APES students build their own farms


Hannah Beeler

Assigned different regions in the world, AP Environmental Students have the opportunity to build farms. Students must take into account things like types and methods of farming, irrigation and erosion control, pesticide usage, to GMOs and the use of livestock.

Hannah Beeler, Staff Reporter

AP Environmental students are growing their knowledge of agriculture as they partake in a build your own farm project.

“This is a mini project-based learning type assignment that gets students asking questions about what it would take to build a farm in various regions around the world,” teacher Jamie Berendt said. “They design their ideas for a farm they would want to have in their assigned area around the world and build a proposal for investors. Details include everything from the types and methods of farming, irrigation and erosion control, pesticide usage, to GMOs and the use of livestock.”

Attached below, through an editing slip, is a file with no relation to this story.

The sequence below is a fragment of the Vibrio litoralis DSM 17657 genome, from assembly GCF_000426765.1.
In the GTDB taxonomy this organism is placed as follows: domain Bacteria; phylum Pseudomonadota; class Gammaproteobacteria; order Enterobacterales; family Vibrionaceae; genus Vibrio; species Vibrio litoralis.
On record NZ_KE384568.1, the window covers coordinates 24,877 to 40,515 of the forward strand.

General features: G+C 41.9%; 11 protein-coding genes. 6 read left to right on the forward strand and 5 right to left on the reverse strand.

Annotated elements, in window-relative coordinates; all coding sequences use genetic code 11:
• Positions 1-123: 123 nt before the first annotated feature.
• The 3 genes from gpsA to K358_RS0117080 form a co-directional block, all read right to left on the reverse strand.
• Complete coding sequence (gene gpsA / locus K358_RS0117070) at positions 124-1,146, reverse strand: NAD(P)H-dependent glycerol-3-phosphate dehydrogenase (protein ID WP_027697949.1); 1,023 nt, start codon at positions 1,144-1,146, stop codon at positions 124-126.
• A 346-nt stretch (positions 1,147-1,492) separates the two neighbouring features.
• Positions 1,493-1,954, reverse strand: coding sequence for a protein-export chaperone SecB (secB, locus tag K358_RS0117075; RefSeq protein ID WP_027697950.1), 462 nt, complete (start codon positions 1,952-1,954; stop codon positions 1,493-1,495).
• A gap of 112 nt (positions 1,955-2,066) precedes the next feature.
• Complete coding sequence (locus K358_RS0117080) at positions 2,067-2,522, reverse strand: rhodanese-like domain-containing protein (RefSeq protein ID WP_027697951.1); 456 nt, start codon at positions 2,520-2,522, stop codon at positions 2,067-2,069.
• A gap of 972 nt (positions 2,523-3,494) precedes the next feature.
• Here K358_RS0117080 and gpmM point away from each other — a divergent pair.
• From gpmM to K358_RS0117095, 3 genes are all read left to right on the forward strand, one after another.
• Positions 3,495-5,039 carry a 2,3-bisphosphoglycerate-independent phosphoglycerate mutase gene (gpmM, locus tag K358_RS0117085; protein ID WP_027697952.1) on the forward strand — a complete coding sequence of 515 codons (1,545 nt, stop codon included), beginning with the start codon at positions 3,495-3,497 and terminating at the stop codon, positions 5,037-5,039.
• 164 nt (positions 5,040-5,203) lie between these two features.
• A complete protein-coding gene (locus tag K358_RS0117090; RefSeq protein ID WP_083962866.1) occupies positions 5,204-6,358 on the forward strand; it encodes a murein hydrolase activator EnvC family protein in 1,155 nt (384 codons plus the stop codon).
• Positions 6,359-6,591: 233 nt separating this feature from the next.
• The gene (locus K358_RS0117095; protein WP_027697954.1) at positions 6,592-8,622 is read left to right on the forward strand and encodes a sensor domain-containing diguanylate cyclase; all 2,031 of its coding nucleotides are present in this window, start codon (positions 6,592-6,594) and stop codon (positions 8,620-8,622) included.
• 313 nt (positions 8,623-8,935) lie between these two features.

When planning their farm, students are considering details such as methods of farming, irrigation, pesticide usage and more.

“This project ties into our unit about sustainability as we wanted to emphasize sustainable practices in our farm,” junior Kathryn Hung said. “We learned about several types of farming like mono/poly culture, planting styles, irrigation styles, pesticides, and GMOs in relation to their effects on the environment.”

Students also have to consider the economic aspect of their farm.

“When designing our farm we’re forced to consider the impacts of our decisions from multiple vantage points,” senior Austin Carnline said. “A lot of economical farming practices aren’t necessarily sustainable for the environment, so each group has to balance agricultural productivity and maintaining certain environmental standards.”

For many students this project has gotten them thinking about sustainability in their own lives.

“The main benefit of this project is that students learn about sustainable agriculture,” junior Satvik Duddukuru said. ”Because of this project, students may be encouraged to look for sustainable practices when they purchase food in the future and support environmental initiatives similar to these farms.”